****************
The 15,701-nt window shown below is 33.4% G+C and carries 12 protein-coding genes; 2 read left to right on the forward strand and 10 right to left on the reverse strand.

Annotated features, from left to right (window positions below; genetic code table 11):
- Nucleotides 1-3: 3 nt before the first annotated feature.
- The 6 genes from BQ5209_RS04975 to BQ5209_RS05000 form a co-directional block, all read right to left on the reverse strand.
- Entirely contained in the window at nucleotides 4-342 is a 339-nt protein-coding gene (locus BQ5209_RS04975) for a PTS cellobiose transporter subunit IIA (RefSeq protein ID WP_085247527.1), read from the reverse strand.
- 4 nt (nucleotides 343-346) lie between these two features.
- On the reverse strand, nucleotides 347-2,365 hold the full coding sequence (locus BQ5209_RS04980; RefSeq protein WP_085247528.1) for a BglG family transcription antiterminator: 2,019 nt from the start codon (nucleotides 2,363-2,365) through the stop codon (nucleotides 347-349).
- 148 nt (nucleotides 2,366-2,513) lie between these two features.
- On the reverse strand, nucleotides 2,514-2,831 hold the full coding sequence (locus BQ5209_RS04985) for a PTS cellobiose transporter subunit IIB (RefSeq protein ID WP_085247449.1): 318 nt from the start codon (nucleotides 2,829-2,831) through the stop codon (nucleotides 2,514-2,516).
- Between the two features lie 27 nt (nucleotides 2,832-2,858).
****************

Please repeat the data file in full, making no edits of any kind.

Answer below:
The 15,701-nt window shown below is 33.4% G+C and carries 12 protein-coding genes; 2 read left to right on the forward strand and 10 right to left on the reverse strand.

Annotated features, from left to right (window positions below; genetic code table 11):
- Nucleotides 1-3: 3 nt before the first annotated feature.
- The 6 genes from BQ5209_RS04975 to BQ5209_RS05000 form a co-directional block, all read right to left on the reverse strand.
- Entirely contained in the window at nucleotides 4-342 is a 339-nt protein-coding gene (locus BQ5209_RS04975) for a PTS cellobiose transporter subunit IIA (RefSeq protein ID WP_085247527.1), read from the reverse strand.
- 4 nt (nucleotides 343-346) lie between these two features.
- On the reverse strand, nucleotides 347-2,365 hold the full coding sequence (locus BQ5209_RS04980; RefSeq protein WP_085247528.1) for a BglG family transcription antiterminator: 2,019 nt from the start codon (nucleotides 2,363-2,365) through the stop codon (nucleotides 347-349).
- 148 nt (nucleotides 2,366-2,513) lie between these two features.
- On the reverse strand, nucleotides 2,514-2,831 hold the full coding sequence (locus BQ5209_RS04985) for a PTS cellobiose transporter subunit IIB (RefSeq protein ID WP_085247449.1): 318 nt from the start codon (nucleotides 2,829-2,831) through the stop codon (nucleotides 2,514-2,516).
- Between the two features lie 27 nt (nucleotides 2,832-2,858).